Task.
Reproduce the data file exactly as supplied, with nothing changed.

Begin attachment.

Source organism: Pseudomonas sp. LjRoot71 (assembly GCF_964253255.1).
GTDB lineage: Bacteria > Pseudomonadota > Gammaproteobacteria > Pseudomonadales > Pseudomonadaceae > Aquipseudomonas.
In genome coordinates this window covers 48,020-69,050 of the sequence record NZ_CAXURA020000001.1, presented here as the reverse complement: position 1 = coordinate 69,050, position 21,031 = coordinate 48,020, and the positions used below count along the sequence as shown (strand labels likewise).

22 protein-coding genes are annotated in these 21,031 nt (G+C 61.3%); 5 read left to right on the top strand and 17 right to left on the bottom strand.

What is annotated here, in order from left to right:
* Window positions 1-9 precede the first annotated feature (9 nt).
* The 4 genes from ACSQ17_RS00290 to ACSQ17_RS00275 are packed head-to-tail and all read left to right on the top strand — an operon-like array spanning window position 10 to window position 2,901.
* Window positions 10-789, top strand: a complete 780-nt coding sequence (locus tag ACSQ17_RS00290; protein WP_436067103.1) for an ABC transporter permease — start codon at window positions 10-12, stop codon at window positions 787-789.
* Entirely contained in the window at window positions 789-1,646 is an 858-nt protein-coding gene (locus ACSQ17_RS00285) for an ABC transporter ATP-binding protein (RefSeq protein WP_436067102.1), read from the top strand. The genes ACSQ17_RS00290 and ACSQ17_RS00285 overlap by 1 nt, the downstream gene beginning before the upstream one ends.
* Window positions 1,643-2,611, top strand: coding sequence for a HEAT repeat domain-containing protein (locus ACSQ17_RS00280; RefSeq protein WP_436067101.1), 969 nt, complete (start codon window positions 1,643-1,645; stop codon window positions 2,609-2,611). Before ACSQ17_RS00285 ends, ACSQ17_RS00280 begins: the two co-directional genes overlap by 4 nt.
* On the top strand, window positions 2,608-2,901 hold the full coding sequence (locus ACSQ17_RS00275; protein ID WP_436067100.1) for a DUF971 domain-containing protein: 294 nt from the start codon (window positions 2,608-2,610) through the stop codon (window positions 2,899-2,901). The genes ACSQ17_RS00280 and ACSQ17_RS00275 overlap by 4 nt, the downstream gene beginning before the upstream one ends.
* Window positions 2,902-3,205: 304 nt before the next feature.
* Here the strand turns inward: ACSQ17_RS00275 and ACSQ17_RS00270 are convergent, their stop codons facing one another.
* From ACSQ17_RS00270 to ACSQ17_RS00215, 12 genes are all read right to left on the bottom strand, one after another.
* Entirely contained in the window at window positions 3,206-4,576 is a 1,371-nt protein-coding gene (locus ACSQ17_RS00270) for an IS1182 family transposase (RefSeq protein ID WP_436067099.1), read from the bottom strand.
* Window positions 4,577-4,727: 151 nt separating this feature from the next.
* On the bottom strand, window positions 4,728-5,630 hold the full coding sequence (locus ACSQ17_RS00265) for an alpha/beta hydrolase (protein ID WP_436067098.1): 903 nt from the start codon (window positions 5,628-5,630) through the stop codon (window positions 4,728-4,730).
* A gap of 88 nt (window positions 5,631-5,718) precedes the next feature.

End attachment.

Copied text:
Source organism: Pseudomonas sp. LjRoot71 (assembly GCF_964253255.1).
GTDB lineage: Bacteria > Pseudomonadota > Gammaproteobacteria > Pseudomonadales > Pseudomonadaceae > Aquipseudomonas.
In genome coordinates this window covers 48,020-69,050 of the sequence record NZ_CAXURA020000001.1, presented here as the reverse complement: position 1 = coordinate 69,050, position 21,031 = coordinate 48,020, and the positions used below count along the sequence as shown (strand labels likewise).

22 protein-coding genes are annotated in these 21,031 nt (G+C 61.3%); 5 read left to right on the top strand and 17 right to left on the bottom strand.

What is annotated here, in order from left to right:
* Window positions 1-9 precede the first annotated feature (9 nt).
* The 4 genes from ACSQ17_RS00290 to ACSQ17_RS00275 are packed head-to-tail and all read left to right on the top strand — an operon-like array spanning window position 10 to window position 2,901.
* Window positions 10-789, top strand: a complete 780-nt coding sequence (locus tag ACSQ17_RS00290; protein WP_436067103.1) for an ABC transporter permease — start codon at window positions 10-12, stop codon at window positions 787-789.
* Entirely contained in the window at window positions 789-1,646 is an 858-nt protein-coding gene (locus ACSQ17_RS00285) for an ABC transporter ATP-binding protein (RefSeq protein WP_436067102.1), read from the top strand. The genes ACSQ17_RS00290 and ACSQ17_RS00285 overlap by 1 nt, the downstream gene beginning before the upstream one ends.
* Window positions 1,643-2,611, top strand: coding sequence for a HEAT repeat domain-containing protein (locus ACSQ17_RS00280; RefSeq protein WP_436067101.1), 969 nt, complete (start codon window positions 1,643-1,645; stop codon window positions 2,609-2,611). Before ACSQ17_RS00285 ends, ACSQ17_RS00280 begins: the two co-directional genes overlap by 4 nt.
* On the top strand, window positions 2,608-2,901 hold the full coding sequence (locus ACSQ17_RS00275; protein ID WP_436067100.1) for a DUF971 domain-containing protein: 294 nt from the start codon (window positions 2,608-2,610) through the stop codon (window positions 2,899-2,901). The genes ACSQ17_RS00280 and ACSQ17_RS00275 overlap by 4 nt, the downstream gene beginning before the upstream one ends.
* Window positions 2,902-3,205: 304 nt before the next feature.
* Here the strand turns inward: ACSQ17_RS00275 and ACSQ17_RS00270 are convergent, their stop codons facing one another.
* From ACSQ17_RS00270 to ACSQ17_RS00215, 12 genes are all read right to left on the bottom strand, one after another.
* Entirely contained in the window at window positions 3,206-4,576 is a 1,371-nt protein-coding gene (locus ACSQ17_RS00270) for an IS1182 family transposase (RefSeq protein ID WP_436067099.1), read from the bottom strand.
* Window positions 4,577-4,727: 151 nt separating this feature from the next.
* On the bottom strand, window positions 4,728-5,630 hold the full coding sequence (locus ACSQ17_RS00265) for an alpha/beta hydrolase (protein ID WP_436067098.1): 903 nt from the start codon (window positions 5,628-5,630) through the stop codon (window positions 4,728-4,730).
* A gap of 88 nt (window positions 5,631-5,718) precedes the next feature.